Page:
The US Court of Appeals rules that marginal cost rather than average variable cost may be an appropriate cost measure in predatory pricing cases (AMR)

The Decision in AMR Between 1995 and 1997, several low cost carriers entered certain airline routes between Dallas/Fort Worth Airport and other cities that American Airlines serves and undercut American’s fares. American responded to the new competition by lowering prices and increasing capacity by adding flights or using larger planes, in both cases drawing planes from other purportedly profitable routes. In each instance, American’s conduct allegedly forced the low cost carrier to either move its operations to different routes or cease competing altogether. After the low cost carriers had exited the routes, American generally reduced capacity and raised prices to levels roughly comparable to those before the low-fare competitors entered. The government alleged that American designed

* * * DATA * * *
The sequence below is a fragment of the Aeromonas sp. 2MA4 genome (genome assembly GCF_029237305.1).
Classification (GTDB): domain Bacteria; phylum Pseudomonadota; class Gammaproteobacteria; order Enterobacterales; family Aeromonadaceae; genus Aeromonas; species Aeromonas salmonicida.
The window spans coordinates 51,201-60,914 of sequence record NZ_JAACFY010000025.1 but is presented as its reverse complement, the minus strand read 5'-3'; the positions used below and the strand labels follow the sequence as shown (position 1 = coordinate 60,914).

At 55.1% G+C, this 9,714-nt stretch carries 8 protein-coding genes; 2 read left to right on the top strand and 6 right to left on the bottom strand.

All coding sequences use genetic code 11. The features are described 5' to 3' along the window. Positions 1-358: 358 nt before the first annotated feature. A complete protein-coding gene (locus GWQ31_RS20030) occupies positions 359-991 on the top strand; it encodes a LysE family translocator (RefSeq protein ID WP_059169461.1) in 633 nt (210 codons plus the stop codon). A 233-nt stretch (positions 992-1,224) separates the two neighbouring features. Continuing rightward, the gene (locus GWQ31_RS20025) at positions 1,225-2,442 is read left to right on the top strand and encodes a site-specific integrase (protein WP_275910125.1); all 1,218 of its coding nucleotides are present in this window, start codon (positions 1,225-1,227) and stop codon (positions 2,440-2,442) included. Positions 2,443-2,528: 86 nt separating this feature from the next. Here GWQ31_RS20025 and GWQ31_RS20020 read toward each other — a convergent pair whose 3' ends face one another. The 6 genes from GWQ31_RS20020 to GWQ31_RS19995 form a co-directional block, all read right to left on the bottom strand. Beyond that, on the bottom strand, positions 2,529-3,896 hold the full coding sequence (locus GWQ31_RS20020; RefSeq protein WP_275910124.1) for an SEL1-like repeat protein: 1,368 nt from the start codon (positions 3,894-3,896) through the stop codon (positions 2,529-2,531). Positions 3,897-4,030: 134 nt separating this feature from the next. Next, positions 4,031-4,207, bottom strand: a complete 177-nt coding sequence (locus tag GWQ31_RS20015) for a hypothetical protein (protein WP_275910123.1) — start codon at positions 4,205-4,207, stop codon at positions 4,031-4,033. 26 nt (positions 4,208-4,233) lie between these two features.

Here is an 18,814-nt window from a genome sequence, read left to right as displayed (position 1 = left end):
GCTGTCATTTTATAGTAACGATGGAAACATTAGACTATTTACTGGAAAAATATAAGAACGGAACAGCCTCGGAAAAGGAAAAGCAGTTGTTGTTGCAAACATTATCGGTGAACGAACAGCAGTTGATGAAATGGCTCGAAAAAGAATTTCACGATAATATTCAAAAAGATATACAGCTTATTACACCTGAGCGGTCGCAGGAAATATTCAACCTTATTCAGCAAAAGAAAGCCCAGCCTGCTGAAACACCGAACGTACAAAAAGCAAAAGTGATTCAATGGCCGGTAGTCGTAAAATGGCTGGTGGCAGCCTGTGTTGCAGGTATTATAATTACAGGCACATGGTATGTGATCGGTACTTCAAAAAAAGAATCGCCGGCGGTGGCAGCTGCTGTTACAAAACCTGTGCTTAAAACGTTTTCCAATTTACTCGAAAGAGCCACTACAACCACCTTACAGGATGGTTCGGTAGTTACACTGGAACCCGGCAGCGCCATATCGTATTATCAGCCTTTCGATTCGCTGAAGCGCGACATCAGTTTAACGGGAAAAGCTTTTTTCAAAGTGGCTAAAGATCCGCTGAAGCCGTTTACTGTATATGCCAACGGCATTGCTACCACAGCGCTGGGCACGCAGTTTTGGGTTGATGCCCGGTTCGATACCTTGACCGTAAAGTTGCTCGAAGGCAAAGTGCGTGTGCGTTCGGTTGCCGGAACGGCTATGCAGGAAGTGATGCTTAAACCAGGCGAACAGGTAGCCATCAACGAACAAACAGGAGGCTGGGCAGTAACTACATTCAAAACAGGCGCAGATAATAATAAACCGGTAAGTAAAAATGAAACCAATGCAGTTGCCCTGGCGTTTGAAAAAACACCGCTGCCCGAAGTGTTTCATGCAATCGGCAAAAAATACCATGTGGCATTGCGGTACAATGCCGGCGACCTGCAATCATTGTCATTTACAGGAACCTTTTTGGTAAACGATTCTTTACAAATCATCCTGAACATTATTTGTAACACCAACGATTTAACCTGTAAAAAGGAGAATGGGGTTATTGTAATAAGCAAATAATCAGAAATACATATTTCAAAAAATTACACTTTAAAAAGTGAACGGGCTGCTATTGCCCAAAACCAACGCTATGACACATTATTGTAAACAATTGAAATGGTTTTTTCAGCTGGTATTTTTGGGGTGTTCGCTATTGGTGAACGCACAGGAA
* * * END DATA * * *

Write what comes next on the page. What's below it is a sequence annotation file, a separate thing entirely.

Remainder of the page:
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Authors

  • Sidley Austin (Washington)
  • WilmerHale (Washington)
  • Stanford University
  • WilmerHale (Washington)

Quotation

James W. Lowe, Leon B. Greenfield, Douglas Melamed, Thomas Mueller, The US Court of Appeals rules that marginal cost rather than average variable cost may be an appropriate cost measure in predatory pricing cases (AMR), 3 July 2003, e-Competitions July 2003, Art. N° 37272

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